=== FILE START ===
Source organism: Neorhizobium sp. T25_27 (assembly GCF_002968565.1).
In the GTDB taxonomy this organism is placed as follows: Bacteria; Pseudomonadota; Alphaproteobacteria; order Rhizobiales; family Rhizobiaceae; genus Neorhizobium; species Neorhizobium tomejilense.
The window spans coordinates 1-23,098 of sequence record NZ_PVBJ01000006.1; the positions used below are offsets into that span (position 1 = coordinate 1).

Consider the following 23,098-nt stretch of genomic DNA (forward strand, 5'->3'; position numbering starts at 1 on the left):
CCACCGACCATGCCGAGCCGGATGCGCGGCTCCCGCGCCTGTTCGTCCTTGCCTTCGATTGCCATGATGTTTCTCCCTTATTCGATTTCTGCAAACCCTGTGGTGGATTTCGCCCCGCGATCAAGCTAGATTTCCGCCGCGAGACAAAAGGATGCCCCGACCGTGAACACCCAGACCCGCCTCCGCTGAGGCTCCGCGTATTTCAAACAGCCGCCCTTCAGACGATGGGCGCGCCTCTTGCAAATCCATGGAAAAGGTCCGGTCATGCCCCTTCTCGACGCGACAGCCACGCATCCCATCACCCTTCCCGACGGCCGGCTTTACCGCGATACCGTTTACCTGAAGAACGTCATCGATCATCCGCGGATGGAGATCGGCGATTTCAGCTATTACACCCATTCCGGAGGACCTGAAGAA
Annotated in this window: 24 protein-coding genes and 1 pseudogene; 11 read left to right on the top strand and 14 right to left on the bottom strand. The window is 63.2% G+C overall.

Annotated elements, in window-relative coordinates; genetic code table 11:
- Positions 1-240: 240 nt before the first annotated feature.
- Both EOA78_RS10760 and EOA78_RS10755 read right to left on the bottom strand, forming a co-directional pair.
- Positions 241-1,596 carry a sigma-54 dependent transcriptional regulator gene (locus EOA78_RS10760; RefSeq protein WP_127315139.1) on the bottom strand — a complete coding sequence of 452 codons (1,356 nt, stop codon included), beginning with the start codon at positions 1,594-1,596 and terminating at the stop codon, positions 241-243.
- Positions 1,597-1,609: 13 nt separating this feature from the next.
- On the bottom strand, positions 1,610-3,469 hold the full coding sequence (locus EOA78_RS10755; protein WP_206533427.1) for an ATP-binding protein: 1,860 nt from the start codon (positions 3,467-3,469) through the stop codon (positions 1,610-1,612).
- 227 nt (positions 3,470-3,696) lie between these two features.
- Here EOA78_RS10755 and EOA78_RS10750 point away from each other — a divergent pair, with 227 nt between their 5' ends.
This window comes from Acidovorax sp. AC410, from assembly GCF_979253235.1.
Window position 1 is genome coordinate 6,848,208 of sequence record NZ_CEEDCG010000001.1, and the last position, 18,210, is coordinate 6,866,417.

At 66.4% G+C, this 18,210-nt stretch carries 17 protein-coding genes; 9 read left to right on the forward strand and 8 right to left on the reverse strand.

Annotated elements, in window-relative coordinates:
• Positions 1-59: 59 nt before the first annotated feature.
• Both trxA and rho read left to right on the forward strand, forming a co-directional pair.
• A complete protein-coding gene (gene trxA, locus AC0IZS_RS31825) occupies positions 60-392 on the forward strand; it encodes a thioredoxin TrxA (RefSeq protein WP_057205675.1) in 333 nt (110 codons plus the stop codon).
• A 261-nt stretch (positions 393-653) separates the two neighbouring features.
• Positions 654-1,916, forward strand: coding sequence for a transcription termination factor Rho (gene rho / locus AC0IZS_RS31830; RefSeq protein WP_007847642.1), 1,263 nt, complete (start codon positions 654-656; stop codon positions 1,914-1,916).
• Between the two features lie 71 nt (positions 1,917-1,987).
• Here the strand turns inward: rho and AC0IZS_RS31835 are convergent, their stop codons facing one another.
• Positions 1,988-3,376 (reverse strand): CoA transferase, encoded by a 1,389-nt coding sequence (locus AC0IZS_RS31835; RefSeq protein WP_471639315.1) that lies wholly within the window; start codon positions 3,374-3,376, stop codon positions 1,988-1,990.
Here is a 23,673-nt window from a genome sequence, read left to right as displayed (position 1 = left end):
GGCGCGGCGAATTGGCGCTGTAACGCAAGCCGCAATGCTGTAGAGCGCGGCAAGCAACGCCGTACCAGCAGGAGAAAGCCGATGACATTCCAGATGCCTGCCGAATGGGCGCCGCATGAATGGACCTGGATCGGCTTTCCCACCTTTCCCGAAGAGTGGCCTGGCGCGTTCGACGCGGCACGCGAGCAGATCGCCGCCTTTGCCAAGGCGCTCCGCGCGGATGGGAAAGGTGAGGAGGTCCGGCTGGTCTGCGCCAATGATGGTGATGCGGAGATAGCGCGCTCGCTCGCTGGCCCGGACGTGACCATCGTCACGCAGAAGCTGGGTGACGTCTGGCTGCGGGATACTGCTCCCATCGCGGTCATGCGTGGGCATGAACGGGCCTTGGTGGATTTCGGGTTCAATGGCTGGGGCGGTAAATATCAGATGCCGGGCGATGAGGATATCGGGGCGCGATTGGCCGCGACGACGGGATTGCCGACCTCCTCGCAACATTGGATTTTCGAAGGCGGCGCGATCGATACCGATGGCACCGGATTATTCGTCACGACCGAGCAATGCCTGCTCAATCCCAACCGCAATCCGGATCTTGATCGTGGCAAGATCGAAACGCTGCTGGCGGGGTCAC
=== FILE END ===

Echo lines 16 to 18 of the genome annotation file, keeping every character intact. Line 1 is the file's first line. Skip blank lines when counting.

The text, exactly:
Window position 1 is genome coordinate 6,848,208 of sequence record NZ_CEEDCG010000001.1, and the last position, 18,210, is coordinate 6,866,417.

At 66.4% G+C, this 18,210-nt stretch carries 17 protein-coding genes; 9 read left to right on the forward strand and 8 right to left on the reverse strand.

Annotated elements, in window-relative coordinates: